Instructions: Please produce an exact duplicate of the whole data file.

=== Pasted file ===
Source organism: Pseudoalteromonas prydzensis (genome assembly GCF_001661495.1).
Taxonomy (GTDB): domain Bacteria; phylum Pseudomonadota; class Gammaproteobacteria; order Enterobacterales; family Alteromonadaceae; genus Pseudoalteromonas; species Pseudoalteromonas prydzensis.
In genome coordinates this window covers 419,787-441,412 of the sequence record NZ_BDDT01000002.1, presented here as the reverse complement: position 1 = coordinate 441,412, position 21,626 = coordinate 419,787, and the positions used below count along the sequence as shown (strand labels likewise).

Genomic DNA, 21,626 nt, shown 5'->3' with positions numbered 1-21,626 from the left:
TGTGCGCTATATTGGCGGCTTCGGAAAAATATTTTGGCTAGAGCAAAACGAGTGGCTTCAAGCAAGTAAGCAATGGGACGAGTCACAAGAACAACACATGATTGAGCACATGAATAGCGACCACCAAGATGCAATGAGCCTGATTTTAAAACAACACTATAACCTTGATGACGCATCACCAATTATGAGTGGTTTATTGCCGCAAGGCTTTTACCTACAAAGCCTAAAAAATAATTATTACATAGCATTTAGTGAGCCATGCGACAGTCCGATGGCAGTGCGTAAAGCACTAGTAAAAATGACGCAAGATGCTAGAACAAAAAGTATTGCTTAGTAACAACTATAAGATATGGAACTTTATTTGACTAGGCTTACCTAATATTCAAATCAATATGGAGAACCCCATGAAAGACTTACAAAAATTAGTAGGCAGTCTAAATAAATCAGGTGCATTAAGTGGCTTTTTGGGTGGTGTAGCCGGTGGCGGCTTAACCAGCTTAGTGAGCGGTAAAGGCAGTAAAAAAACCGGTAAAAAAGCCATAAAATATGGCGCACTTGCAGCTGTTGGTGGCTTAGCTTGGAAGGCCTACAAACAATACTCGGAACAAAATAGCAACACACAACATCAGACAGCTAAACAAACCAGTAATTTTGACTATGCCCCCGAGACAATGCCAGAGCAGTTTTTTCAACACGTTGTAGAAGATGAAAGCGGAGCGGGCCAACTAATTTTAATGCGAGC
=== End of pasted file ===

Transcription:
Source organism: Pseudoalteromonas prydzensis (genome assembly GCF_001661495.1).
Taxonomy (GTDB): domain Bacteria; phylum Pseudomonadota; class Gammaproteobacteria; order Enterobacterales; family Alteromonadaceae; genus Pseudoalteromonas; species Pseudoalteromonas prydzensis.
In genome coordinates this window covers 419,787-441,412 of the sequence record NZ_BDDT01000002.1, presented here as the reverse complement: position 1 = coordinate 441,412, position 21,626 = coordinate 419,787, and the positions used below count along the sequence as shown (strand labels likewise).

Genomic DNA, 21,626 nt, shown 5'->3' with positions numbered 1-21,626 from the left:
TGTGCGCTATATTGGCGGCTTCGGAAAAATATTTTGGCTAGAGCAAAACGAGTGGCTTCAAGCAAGTAAGCAATGGGACGAGTCACAAGAACAACACATGATTGAGCACATGAATAGCGACCACCAAGATGCAATGAGCCTGATTTTAAAACAACACTATAACCTTGATGACGCATCACCAATTATGAGTGGTTTATTGCCGCAAGGCTTTTACCTACAAAGCCTAAAAAATAATTATTACATAGCATTTAGTGAGCCATGCGACAGTCCGATGGCAGTGCGTAAAGCACTAGTAAAAATGACGCAAGATGCTAGAACAAAAAGTATTGCTTAGTAACAACTATAAGATATGGAACTTTATTTGACTAGGCTTACCTAATATTCAAATCAATATGGAGAACCCCATGAAAGACTTACAAAAATTAGTAGGCAGTCTAAATAAATCAGGTGCATTAAGTGGCTTTTTGGGTGGTGTAGCCGGTGGCGGCTTAACCAGCTTAGTGAGCGGTAAAGGCAGTAAAAAAACCGGTAAAAAAGCCATAAAATATGGCGCACTTGCAGCTGTTGGTGGCTTAGCTTGGAAGGCCTACAAACAATACTCGGAACAAAATAGCAACACACAACATCAGACAGCTAAACAAACCAGTAATTTTGACTATGCCCCCGAGACAATGCCAGAGCAGTTTTTTCAACACGTTGTAGAAGATGAAAGCGGAGCGGGCCAACTAATTTTAATGCGAGC